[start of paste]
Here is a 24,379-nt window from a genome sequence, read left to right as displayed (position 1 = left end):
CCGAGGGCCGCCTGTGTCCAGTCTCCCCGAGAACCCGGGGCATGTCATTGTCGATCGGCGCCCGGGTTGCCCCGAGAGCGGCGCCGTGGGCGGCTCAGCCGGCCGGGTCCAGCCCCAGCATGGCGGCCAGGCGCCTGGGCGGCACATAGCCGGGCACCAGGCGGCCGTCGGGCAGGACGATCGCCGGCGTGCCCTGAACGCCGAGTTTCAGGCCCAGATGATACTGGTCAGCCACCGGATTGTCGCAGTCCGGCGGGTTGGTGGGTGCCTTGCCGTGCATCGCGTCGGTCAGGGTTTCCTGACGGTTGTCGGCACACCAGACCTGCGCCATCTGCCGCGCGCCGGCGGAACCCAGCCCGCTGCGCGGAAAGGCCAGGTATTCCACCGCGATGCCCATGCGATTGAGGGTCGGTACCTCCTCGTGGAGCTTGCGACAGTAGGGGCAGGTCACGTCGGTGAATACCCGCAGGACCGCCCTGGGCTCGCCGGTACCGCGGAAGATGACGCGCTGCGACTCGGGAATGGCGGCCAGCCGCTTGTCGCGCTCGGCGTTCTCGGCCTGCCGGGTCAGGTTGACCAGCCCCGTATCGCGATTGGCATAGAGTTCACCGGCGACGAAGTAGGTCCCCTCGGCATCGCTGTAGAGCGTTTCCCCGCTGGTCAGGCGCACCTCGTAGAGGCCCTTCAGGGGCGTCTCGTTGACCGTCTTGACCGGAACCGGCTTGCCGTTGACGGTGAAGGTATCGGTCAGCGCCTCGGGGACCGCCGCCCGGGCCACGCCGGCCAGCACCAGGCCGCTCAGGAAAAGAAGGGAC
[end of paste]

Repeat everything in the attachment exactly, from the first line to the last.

Here is a 24,379-nt window from a genome sequence, read left to right as displayed (position 1 = left end):
CCGAGGGCCGCCTGTGTCCAGTCTCCCCGAGAACCCGGGGCATGTCATTGTCGATCGGCGCCCGGGTTGCCCCGAGAGCGGCGCCGTGGGCGGCTCAGCCGGCCGGGTCCAGCCCCAGCATGGCGGCCAGGCGCCTGGGCGGCACATAGCCGGGCACCAGGCGGCCGTCGGGCAGGACGATCGCCGGCGTGCCCTGAACGCCGAGTTTCAGGCCCAGATGATACTGGTCAGCCACCGGATTGTCGCAGTCCGGCGGGTTGGTGGGTGCCTTGCCGTGCATCGCGTCGGTCAGGGTTTCCTGACGGTTGTCGGCACACCAGACCTGCGCCATCTGCCGCGCGCCGGCGGAACCCAGCCCGCTGCGCGGAAAGGCCAGGTATTCCACCGCGATGCCCATGCGATTGAGGGTCGGTACCTCCTCGTGGAGCTTGCGACAGTAGGGGCAGGTCACGTCGGTGAATACCCGCAGGACCGCCCTGGGCTCGCCGGTACCGCGGAAGATGACGCGCTGCGACTCGGGAATGGCGGCCAGCCGCTTGTCGCGCTCGGCGTTCTCGGCCTGCCGGGTCAGGTTGACCAGCCCCGTATCGCGATTGGCATAGAGTTCACCGGCGACGAAGTAGGTCCCCTCGGCATCGCTGTAGAGCGTTTCCCCGCTGGTCAGGCGCACCTCGTAGAGGCCCTTCAGGGGCGTCTCGTTGACCGTCTTGACCGGAACCGGCTTGCCGTTGACGGTGAAGGTATCGGTCAGCGCCTCGGGGACCGCCGCCCGGGCCACGCCGGCCAGCACCAGGCCGCTCAGGAAAAGAAGGGAC